France Tickets & Rail Passes

Welcome to ShowMeTheJourney's GUIDE to booking train tickets for journeys within and from/to France.

What we have set out to provide is some context for the tickets and journey options you SHOULD encounter when making a booking either online or at the station.

We have striven to ensure that the advice we present is as accurate as possible, but a guide such as this cannot cover every combination of journey options.

TO THE TICKET BOOKING LINKS

Click the questions to jump to the info you need.

Or grab a coffee and scroll through the entire page - 10-15 mins reading will ultimately save you time, money and confusion!

THE KEY THINGS WORTH KNOWING ABOUT FRENCH TRAIN TICKETS:

What types of ticket are made available for train journeys within France?

What are the differences between how tickets can be booked used on the different types of train in France?


------------------------------------------------------------

BOOKING and COLLECTING TICKETS AT THE STATION:

Will tickets cost the same price if I buy them at the station in France?

Does it matter which train I travel by if I've bought tickets at a French train station?

How do I collect a ticket at a station when I have made an online booking?

Do I need to stamp my ticket before boarding the train?


------------------------------------------------------------

BOOKING TICKETS ONLINE FOR TRAIN JOURNEYS WITHIN FRANCE:

What are the five key things I need to know about booking French train tickets online?

Will I save money on French train tickets if I book in advance online?

What do I need to look out for if I want to travel at the cheapest price possible on French train journeys?

Can I save money by taking the TER trains?

Can I save money by booking idTGV tickets?

What if I'm booking tickets for a French train journey which involves a change of train?

What about seat reservations on French trains?


What about child tickets on French trains?

How do I claim a refund if the train I've booked is subequently cancelled by SNCF?

------------------------------------------------------------

BOOKING TICKETS ONLINE FOR TRAIN JOURNEYS TO and FROM FRANCE:

What if I want to buy tickets for international train journeys from and to France?

USING RAIL PASSES ON TRAINS WITHIN and TO and FROM FRANCE:


What do I need to know about using Euaril and InterRail Passes in France?

And yes there's a lot of text, but hopefully not too much - we wish booking French tickets wasn't quite as complicated as it can seem.

-----------------------------------------------------------

THE KEY THINGS WORTH KNOWING ABOUT FRENCH TRAIN TICKETS:

What types of ticket are made available for train journeys within France?

There are three types of tickets sold online and at stations for French train services.

(1) Flexible tickets:

These are the non-discounted tickets, so they're the most expensive.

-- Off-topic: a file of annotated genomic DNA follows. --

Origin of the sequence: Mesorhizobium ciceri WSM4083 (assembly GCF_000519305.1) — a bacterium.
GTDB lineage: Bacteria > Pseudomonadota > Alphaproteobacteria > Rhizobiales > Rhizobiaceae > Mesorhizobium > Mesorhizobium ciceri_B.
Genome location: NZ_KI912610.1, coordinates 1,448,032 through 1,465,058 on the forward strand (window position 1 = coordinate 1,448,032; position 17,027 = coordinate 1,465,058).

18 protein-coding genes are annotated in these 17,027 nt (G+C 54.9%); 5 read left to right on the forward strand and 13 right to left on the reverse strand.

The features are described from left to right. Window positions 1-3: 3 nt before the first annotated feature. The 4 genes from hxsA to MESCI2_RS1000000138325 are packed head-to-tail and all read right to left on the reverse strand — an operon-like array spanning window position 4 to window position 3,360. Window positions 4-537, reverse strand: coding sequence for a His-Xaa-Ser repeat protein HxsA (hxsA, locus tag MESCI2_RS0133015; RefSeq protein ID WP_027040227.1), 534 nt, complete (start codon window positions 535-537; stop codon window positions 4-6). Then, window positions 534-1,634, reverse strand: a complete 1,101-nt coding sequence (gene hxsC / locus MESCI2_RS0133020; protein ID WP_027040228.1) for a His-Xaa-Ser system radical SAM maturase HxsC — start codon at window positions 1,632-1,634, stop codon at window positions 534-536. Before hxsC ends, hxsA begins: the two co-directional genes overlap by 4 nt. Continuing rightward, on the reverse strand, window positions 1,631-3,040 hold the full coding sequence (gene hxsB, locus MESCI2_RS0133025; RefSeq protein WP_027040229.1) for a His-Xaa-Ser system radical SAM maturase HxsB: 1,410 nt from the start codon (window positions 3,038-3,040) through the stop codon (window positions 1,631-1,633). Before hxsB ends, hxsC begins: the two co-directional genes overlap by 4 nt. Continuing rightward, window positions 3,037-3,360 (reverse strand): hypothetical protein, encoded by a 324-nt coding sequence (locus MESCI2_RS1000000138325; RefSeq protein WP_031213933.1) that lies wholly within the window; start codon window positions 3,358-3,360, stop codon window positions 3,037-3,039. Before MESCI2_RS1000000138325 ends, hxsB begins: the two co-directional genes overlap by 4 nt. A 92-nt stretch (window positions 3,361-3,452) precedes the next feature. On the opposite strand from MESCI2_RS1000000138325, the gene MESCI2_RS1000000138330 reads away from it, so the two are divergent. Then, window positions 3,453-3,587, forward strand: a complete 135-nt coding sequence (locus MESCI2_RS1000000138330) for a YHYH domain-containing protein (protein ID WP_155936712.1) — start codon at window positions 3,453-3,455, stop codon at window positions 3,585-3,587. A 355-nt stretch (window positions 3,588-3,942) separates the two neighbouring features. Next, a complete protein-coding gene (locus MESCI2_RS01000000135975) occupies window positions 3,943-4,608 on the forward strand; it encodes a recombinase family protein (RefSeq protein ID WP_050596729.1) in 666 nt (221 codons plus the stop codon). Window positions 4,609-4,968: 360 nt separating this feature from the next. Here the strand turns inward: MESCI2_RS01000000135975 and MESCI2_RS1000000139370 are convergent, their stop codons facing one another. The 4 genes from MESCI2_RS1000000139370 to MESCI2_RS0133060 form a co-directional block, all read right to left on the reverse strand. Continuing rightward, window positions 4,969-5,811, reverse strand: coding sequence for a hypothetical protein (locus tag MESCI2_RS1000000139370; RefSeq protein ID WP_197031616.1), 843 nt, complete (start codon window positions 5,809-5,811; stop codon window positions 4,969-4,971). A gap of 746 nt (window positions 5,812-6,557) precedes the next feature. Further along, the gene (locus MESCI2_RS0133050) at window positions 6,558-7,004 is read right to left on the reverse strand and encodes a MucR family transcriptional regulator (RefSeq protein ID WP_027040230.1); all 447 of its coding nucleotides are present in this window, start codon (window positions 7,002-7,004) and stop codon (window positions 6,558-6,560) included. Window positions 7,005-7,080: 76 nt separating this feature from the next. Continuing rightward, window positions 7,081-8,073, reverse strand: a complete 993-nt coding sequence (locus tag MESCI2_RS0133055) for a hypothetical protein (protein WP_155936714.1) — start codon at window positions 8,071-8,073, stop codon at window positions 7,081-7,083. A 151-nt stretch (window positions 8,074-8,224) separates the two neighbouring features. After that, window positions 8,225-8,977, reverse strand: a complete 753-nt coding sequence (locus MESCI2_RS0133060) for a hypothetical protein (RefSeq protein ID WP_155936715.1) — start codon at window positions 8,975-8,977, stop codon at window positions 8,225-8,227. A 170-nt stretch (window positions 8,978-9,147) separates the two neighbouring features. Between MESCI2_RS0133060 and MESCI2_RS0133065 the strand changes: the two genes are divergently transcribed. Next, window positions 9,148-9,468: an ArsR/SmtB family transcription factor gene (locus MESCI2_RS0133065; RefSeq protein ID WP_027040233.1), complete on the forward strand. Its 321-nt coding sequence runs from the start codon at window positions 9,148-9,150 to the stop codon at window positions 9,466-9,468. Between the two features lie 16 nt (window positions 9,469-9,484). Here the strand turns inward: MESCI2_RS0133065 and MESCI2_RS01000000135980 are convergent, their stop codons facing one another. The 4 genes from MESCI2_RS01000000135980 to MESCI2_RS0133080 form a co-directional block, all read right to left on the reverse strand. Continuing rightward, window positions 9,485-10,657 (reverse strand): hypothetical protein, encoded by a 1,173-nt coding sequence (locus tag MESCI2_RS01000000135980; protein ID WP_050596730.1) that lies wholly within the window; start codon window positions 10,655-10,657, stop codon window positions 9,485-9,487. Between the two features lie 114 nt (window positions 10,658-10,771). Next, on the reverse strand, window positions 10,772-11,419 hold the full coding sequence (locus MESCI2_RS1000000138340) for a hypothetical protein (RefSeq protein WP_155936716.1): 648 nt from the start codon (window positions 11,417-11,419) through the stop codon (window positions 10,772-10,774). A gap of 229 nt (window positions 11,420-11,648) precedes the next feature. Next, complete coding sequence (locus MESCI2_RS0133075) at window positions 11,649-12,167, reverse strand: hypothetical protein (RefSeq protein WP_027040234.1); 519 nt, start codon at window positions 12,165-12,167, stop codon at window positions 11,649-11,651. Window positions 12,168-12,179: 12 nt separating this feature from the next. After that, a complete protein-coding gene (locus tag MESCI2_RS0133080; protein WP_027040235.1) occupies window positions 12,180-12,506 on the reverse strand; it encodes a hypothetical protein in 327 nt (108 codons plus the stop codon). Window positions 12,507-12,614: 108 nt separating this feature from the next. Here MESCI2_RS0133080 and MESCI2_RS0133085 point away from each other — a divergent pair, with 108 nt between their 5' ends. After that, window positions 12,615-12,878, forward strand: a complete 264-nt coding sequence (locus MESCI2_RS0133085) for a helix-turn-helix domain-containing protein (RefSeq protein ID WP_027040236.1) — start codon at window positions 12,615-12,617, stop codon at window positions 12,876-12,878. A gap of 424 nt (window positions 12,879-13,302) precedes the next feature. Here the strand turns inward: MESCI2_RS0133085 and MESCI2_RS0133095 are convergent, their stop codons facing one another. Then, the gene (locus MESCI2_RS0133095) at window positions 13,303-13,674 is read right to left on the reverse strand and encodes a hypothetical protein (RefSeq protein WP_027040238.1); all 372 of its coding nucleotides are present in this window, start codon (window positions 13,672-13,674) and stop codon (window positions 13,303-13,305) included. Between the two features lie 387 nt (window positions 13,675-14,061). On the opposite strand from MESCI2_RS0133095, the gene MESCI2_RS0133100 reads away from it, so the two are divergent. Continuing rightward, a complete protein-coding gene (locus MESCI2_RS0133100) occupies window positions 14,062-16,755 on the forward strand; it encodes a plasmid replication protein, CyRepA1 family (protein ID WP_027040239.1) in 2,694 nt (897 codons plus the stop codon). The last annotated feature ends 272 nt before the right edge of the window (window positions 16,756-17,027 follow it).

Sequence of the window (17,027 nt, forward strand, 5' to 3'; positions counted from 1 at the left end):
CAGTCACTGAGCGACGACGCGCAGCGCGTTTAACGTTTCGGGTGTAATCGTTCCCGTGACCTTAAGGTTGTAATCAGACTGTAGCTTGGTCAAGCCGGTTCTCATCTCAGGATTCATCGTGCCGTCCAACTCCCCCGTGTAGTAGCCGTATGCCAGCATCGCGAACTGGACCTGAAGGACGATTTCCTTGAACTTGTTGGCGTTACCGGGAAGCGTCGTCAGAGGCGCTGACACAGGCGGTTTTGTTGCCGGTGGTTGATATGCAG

However, they can be exchanged to another departure OR refunded with no admin fees, if you subsequently change your travel plans.

When you look up French train journeys on Oui.SNCF or any of its partner sites, they will be availble on every departure EXCEPT Ouigo services.

Though if you book this type of ticket for a train with a compulsory seat reservation, your ticket will only be valid on that specific departure, you can't just hop on any train.

But if you don't subsequently want to take your initial choice of departure, you can swap to a different train, free of charge, at a ticket desk, where new reservations will be issued.

(2) 'Exchangeable - Conditions Apply' tickets also known as ‘Leisure’ tickets.

The clue is the name - you can exchange this type of ticket, but you cannot REFUND these tickets if YOU subsequently change your travel plans,
Though SNCF will allow these tickets to be refunded if IT subsequently has to cancel your train service, due to strike action etc.

A sliding scale of prices is usually applied to this type of ticket - so they're cheaper if you book ahead.

When  initially booked, these tickets will be specific to the departure you selected when booking, but a plus of this type of ticket is that you can exchange them for an alternative departure on your travel date.

However, in order to do so you need to pay an admin fee - though you'll pay a lower admin fee if you swap them to another departure, more than 30 days before your travel date.

PLUS you will also be charged any DIFFERENCE in price, between the cost you paid when booking - and the cost of this type of ticket for the new departure you will be travelling by, at the time of your exchange.

What does this mean?

In an imaginary scenario, you have paid €50 for this type of 'Leisure' Ticket for the 10:00 train from Paris to Marseille on April 25th

On April 20th you decide to take the 11:00 train from Paris to Marseille on April 25th instead, but on April 20th the price of a Leisure ticket on the 11:00 train is €65.